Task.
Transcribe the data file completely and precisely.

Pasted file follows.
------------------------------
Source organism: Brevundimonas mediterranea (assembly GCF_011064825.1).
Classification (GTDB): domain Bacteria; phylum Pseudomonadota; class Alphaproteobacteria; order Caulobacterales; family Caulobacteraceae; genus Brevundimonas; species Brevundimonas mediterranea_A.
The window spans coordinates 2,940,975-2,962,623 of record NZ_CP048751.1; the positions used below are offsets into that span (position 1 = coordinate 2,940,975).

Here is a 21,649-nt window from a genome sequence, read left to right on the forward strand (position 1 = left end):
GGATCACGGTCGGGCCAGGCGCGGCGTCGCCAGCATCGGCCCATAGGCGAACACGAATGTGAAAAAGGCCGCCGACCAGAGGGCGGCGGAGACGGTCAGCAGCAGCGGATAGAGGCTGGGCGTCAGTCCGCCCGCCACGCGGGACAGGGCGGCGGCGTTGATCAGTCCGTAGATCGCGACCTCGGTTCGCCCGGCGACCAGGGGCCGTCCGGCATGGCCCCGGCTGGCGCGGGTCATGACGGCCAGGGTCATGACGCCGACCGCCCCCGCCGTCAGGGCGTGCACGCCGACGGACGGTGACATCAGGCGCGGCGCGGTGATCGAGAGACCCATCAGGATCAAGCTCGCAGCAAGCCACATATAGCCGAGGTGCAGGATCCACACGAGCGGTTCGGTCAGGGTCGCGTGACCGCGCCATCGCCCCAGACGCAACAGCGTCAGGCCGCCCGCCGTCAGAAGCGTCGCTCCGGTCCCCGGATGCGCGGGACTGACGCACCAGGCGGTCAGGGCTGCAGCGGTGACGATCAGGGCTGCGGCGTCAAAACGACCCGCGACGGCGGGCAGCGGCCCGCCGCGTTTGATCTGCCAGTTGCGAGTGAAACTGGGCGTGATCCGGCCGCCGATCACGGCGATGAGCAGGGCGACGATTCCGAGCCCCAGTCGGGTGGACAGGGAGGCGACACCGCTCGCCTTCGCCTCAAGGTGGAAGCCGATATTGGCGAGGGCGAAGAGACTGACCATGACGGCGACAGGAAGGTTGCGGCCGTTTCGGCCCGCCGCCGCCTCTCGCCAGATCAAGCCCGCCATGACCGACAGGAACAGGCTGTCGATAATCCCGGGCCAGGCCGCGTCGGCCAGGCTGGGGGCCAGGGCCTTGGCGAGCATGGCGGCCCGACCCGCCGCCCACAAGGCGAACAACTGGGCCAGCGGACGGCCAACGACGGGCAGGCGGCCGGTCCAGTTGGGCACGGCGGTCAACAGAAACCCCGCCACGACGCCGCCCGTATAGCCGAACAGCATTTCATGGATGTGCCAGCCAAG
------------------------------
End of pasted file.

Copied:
Source organism: Brevundimonas mediterranea (assembly GCF_011064825.1).
Classification (GTDB): domain Bacteria; phylum Pseudomonadota; class Alphaproteobacteria; order Caulobacterales; family Caulobacteraceae; genus Brevundimonas; species Brevundimonas mediterranea_A.
The window spans coordinates 2,940,975-2,962,623 of record NZ_CP048751.1; the positions used below are offsets into that span (position 1 = coordinate 2,940,975).

Here is a 21,649-nt window from a genome sequence, read left to right on the forward strand (position 1 = left end):
GGATCACGGTCGGGCCAGGCGCGGCGTCGCCAGCATCGGCCCATAGGCGAACACGAATGTGAAAAAGGCCGCCGACCAGAGGGCGGCGGAGACGGTCAGCAGCAGCGGATAGAGGCTGGGCGTCAGTCCGCCCGCCACGCGGGACAGGGCGGCGGCGTTGATCAGTCCGTAGATCGCGACCTCGGTTCGCCCGGCGACCAGGGGCCGTCCGGCATGGCCCCGGCTGGCGCGGGTCATGACGGCCAGGGTCATGACGCCGACCGCCCCCGCCGTCAGGGCGTGCACGCCGACGGACGGTGACATCAGGCGCGGCGCGGTGATCGAGAGACCCATCAGGATCAAGCTCGCAGCAAGCCACATATAGCCGAGGTGCAGGATCCACACGAGCGGTTCGGTCAGGGTCGCGTGACCGCGCCATCGCCCCAGACGCAACAGCGTCAGGCCGCCCGCCGTCAGAAGCGTCGCTCCGGTCCCCGGATGCGCGGGACTGACGCACCAGGCGGTCAGGGCTGCAGCGGTGACGATCAGGGCTGCGGCGTCAAAACGACCCGCGACGGCGGGCAGCGGCCCGCCGCGTTTGATCTGCCAGTTGCGAGTGAAACTGGGCGTGATCCGGCCGCCGATCACGGCGATGAGCAGGGCGACGATTCCGAGCCCCAGTCGGGTGGACAGGGAGGCGACACCGCTCGCCTTCGCCTCAAGGTGGAAGCCGATATTGGCGAGGGCGAAGAGACTGACCATGACGGCGACAGGAAGGTTGCGGCCGTTTCGGCCCGCCGCCGCCTCTCGCCAGATCAAGCCCGCCATGACCGACAGGAACAGGCTGTCGATAATCCCGGGCCAGGCCGCGTCGGCCAGGCTGGGGGCCAGGGCCTTGGCGAGCATGGCGGCCCGACCCGCCGCCCACAAGGCGAACAACTGGGCCAGCGGACGGCCAACGACGGGCAGGCGGCCGGTCCAGTTGGGCACGGCGGTCAACAGAAACCCCGCCACGACGCCGCCCGTATAGCCGAACAGCATTTCATGGATGTGCCAGCCAAG